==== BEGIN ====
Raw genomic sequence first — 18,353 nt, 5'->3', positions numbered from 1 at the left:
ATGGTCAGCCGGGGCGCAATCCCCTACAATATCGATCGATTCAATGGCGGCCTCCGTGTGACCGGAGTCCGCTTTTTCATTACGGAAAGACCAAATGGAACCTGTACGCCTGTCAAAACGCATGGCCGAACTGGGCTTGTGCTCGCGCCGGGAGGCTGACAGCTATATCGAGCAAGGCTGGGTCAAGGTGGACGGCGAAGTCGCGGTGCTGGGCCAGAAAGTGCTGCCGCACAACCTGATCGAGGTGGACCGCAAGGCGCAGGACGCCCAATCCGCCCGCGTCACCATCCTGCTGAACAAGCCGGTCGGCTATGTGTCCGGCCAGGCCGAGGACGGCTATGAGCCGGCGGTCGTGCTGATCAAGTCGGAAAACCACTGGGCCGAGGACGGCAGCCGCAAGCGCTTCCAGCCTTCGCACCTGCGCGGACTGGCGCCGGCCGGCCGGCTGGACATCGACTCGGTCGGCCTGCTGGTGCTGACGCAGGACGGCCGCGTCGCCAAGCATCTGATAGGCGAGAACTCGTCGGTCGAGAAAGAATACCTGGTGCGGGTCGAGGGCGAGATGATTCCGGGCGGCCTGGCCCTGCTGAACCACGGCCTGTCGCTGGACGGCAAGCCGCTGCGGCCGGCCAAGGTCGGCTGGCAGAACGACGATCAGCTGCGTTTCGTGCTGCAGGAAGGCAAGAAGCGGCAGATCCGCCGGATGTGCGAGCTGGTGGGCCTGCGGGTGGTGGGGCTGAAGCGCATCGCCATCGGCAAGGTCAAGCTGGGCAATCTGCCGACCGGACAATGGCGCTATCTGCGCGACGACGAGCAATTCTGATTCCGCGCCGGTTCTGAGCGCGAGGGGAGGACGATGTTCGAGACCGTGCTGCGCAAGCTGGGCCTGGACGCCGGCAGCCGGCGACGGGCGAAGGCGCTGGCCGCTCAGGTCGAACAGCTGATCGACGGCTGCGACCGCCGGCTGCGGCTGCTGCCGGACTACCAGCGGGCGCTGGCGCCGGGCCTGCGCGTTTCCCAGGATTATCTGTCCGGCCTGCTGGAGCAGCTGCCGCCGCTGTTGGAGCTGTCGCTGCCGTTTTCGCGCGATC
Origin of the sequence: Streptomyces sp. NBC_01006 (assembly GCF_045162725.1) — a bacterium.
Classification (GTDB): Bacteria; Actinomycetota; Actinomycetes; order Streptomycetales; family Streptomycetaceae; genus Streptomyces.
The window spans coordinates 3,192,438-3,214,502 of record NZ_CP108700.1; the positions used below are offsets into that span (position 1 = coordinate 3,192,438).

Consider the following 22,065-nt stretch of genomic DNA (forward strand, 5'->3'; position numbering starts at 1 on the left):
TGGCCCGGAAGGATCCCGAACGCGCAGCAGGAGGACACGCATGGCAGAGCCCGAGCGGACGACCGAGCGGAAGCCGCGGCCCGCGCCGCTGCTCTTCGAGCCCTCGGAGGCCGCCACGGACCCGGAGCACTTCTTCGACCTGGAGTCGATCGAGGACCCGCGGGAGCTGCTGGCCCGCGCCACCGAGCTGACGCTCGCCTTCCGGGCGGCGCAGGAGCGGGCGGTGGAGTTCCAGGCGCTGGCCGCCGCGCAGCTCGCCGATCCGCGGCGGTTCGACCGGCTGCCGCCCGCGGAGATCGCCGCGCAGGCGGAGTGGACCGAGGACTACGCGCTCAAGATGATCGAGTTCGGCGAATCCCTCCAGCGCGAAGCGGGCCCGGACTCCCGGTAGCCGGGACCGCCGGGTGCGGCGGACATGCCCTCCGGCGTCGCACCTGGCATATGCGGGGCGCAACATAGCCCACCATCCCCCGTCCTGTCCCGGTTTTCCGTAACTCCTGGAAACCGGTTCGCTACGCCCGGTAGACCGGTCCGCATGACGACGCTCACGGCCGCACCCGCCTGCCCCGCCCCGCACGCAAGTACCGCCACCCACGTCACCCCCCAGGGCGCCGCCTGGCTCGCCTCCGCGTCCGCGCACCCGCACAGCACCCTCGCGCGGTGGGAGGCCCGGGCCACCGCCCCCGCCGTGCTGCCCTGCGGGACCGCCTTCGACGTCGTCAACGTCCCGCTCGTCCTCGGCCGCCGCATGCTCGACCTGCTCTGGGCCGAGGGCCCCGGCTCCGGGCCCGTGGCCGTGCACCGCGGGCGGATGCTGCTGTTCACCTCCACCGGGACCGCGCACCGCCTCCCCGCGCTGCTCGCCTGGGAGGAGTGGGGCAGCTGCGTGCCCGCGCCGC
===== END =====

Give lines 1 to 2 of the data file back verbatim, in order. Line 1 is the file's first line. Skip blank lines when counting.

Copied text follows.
Raw genomic sequence first — 18,353 nt, 5'->3', positions numbered from 1 at the left:
ATGGTCAGCCGGGGCGCAATCCCCTACAATATCGATCGATTCAATGGCGGCCTCCGTGTGACCGGAGTCCGCTTTTTCATTACGGAAAGACCAAATGGAACCTGTACGCCTGTCAAAACGCATGGCCGAACTGGGCTTGTGCTCGCGCCGGGAGGCTGACAGCTATATCGAGCAAGGCTGGGTCAAGGTGGACGGCGAAGTCGCGGTGCTGGGCCAGAAAGTGCTGCCGCACAACCTGATCGAGGTGGACCGCAAGGCGCAGGACGCCCAATCCGCCCGCGTCACCATCCTGCTGAACAAGCCGGTCGGCTATGTGTCCGGCCAGGCCGAGGACGGCTATGAGCCGGCGGTCGTGCTGATCAAGTCGGAAAACCACTGGGCCGAGGACGGCAGCCGCAAGCGCTTCCAGCCTTCGCACCTGCGCGGACTGGCGCCGGCCGGCCGGCTGGACATCGACTCGGTCGGCCTGCTGGTGCTGACGCAGGACGGCCGCGTCGCCAAGCATCTGATAGGCGAGAACTCGTCGGTCGAGAAAGAATACCTGGTGCGGGTCGAGGGCGAGATGATTCCGGGCGGCCTGGCCCTGCTGAACCACGGCCTGTCGCTGGACGGCAAGCCGCTGCGGCCGGCCAAGGTCGGCTGGCAGAACGACGATCAGCTGCGTTTCGTGCTGCAGGAAGGCAAGAAGCGGCAGATCCGCCGGATGTGCGAGCTGGTGGGCCTGCGGGTGGTGGGGCTGAAGCGCATCGCCATCGGCAAGGTCAAGCTGGGCAATCTGCCGACCGGACAATGGCGCTATCTGCGCGACGACGAGCAATTCTGATTCCGCGCCGGTTCTGAGCGCGAGGGGAGGACGATGTTCGAGACCGTGCTGCGCAAGCTGGGCCTGGACGCCGGCAGCCGGCGACGGGCGAAGGCGCTGGCCGCTCAGGTCGAACAGCTGATCGACGGCTGCGACCGCCGGCTGCGGCTGCTGCCGGACTACCAGCGGGCGCTGGCGCCGGGCCTGCGCGTTTCCCAGGATTATCTGTCCGGCCTGCTGGAGCAGCTGCCGCCGCTGTTGGAGCTGTCGCTGCCGTTTTCGCGCGATC